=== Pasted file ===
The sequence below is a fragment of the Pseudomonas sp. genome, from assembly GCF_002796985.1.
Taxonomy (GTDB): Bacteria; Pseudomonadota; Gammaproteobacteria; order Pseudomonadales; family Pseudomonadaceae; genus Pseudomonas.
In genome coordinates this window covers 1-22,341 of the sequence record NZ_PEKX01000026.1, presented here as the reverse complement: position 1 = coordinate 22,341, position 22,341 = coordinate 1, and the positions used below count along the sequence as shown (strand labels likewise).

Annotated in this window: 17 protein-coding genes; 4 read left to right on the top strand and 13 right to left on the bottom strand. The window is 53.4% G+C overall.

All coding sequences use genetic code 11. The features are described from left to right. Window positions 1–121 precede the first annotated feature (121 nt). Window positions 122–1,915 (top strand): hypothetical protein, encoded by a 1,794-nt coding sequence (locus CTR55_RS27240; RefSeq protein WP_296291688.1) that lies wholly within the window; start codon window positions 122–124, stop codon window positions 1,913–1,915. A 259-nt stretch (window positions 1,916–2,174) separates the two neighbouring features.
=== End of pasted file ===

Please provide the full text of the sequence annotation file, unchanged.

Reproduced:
The sequence below is a fragment of the Pseudomonas sp. genome, from assembly GCF_002796985.1.
Taxonomy (GTDB): Bacteria; Pseudomonadota; Gammaproteobacteria; order Pseudomonadales; family Pseudomonadaceae; genus Pseudomonas.
In genome coordinates this window covers 1-22,341 of the sequence record NZ_PEKX01000026.1, presented here as the reverse complement: position 1 = coordinate 22,341, position 22,341 = coordinate 1, and the positions used below count along the sequence as shown (strand labels likewise).

Annotated in this window: 17 protein-coding genes; 4 read left to right on the top strand and 13 right to left on the bottom strand. The window is 53.4% G+C overall.

All coding sequences use genetic code 11. The features are described from left to right. Window positions 1–121 precede the first annotated feature (121 nt). Window positions 122–1,915 (top strand): hypothetical protein, encoded by a 1,794-nt coding sequence (locus CTR55_RS27240; RefSeq protein WP_296291688.1) that lies wholly within the window; start codon window positions 122–124, stop codon window positions 1,913–1,915. A 259-nt stretch (window positions 1,916–2,174) separates the two neighbouring features.